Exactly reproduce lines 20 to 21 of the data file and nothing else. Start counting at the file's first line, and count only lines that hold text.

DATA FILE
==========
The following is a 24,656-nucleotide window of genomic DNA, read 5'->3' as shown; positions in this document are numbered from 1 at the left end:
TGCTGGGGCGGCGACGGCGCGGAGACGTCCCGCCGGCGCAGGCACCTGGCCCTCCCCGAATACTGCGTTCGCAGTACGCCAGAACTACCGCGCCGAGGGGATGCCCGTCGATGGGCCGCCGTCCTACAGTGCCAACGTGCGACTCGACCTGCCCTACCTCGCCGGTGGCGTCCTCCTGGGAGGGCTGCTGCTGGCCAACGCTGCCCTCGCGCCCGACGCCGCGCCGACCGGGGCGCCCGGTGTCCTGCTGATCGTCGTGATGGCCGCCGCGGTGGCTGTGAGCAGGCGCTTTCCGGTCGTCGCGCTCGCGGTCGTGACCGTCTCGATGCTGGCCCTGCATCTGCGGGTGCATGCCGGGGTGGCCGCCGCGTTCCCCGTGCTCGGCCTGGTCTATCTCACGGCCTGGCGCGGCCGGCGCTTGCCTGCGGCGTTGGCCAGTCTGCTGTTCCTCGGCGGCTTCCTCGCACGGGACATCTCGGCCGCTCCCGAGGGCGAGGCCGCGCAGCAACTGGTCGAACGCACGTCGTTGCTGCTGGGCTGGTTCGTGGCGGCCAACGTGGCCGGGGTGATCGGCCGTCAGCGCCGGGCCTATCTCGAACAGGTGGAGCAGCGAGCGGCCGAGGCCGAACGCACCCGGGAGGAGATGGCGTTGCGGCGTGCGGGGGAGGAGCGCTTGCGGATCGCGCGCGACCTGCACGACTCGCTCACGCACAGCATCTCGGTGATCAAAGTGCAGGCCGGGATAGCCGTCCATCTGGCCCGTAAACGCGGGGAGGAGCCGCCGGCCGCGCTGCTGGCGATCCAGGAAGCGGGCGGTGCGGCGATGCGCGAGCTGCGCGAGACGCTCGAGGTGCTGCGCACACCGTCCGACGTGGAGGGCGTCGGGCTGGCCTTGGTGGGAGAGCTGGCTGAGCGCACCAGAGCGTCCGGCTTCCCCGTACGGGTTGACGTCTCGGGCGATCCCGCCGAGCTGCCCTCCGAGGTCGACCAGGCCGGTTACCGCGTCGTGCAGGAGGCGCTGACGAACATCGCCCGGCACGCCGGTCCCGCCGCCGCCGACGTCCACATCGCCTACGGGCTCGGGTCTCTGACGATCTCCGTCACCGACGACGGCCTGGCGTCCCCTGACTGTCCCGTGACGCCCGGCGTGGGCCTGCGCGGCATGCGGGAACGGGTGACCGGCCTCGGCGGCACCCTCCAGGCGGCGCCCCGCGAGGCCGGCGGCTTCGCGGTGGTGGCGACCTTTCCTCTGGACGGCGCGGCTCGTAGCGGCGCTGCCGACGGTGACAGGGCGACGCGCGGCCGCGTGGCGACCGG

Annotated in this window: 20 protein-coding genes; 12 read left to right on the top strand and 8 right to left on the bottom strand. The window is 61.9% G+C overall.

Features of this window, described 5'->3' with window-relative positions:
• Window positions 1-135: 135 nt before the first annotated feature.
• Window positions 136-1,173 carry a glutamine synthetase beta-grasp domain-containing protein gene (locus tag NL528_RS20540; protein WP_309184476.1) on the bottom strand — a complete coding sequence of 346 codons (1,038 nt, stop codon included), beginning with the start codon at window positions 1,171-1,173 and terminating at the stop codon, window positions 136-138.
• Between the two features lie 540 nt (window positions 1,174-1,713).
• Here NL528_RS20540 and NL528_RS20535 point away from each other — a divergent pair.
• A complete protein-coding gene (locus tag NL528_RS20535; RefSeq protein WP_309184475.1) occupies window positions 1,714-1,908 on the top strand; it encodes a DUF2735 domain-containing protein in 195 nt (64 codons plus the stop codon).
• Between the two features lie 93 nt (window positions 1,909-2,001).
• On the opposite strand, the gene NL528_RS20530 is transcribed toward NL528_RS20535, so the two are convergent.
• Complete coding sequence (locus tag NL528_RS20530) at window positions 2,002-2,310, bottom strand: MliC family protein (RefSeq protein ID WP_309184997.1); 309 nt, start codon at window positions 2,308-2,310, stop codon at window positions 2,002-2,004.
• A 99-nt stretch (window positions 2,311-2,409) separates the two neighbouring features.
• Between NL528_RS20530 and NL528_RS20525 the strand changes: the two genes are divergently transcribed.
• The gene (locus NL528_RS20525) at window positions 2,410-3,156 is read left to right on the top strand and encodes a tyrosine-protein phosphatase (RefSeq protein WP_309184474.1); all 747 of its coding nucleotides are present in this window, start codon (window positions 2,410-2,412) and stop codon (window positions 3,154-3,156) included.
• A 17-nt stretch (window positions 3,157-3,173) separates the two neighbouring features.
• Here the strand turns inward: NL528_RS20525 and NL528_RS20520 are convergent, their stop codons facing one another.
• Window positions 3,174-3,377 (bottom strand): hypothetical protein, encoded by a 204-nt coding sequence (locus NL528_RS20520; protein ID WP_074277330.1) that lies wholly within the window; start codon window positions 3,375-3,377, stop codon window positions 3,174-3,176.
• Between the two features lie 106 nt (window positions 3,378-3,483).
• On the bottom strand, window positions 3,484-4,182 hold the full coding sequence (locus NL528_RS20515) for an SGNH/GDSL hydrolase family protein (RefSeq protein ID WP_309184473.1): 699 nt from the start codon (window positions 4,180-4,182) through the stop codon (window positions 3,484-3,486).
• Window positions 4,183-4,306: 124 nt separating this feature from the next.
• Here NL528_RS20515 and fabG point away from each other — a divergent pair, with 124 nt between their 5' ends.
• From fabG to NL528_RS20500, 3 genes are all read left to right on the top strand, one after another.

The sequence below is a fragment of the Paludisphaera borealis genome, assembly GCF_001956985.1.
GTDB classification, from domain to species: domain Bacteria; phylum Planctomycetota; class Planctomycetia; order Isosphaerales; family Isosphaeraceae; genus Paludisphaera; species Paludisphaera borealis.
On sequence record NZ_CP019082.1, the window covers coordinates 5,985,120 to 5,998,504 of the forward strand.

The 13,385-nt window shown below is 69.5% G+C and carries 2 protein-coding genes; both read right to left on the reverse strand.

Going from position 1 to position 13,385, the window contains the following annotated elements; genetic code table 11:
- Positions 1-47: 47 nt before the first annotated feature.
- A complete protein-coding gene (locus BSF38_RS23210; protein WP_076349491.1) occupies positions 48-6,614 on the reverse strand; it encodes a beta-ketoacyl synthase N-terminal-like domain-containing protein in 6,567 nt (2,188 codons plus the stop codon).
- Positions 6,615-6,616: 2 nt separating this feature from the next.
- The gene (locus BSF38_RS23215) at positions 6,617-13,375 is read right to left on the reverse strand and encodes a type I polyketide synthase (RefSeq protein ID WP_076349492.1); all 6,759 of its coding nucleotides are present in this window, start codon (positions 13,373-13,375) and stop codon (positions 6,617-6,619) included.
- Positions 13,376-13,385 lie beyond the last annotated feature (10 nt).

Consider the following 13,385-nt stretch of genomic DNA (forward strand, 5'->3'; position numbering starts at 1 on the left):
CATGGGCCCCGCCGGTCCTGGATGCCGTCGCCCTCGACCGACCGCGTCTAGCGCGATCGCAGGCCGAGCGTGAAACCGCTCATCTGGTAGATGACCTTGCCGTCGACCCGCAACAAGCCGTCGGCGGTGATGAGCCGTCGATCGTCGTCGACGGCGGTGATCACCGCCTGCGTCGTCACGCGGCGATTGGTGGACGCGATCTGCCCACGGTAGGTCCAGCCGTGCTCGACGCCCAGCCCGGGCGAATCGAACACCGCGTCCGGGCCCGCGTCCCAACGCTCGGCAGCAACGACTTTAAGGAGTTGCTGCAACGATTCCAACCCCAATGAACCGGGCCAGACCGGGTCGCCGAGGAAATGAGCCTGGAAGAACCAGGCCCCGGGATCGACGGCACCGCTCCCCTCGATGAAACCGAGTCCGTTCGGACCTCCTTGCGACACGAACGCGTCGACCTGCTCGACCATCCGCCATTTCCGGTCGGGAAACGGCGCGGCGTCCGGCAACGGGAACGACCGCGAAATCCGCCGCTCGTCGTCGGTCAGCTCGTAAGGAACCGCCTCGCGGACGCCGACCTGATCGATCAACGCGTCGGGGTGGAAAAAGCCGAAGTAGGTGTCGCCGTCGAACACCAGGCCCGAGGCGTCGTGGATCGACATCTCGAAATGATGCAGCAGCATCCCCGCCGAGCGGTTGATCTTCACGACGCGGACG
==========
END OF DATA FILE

• On the bottom strand, window positions 3,484-4,182 hold the full coding sequence (locus NL528_RS20515) for an SGNH/GDSL hydrolase family protein (RefSeq protein ID WP_309184473.1): 699 nt from the start codon (window positions 4,180-4,182) through the stop codon (window positions 3,484-3,486).
• Window positions 4,183-4,306: 124 nt separating this feature from the next.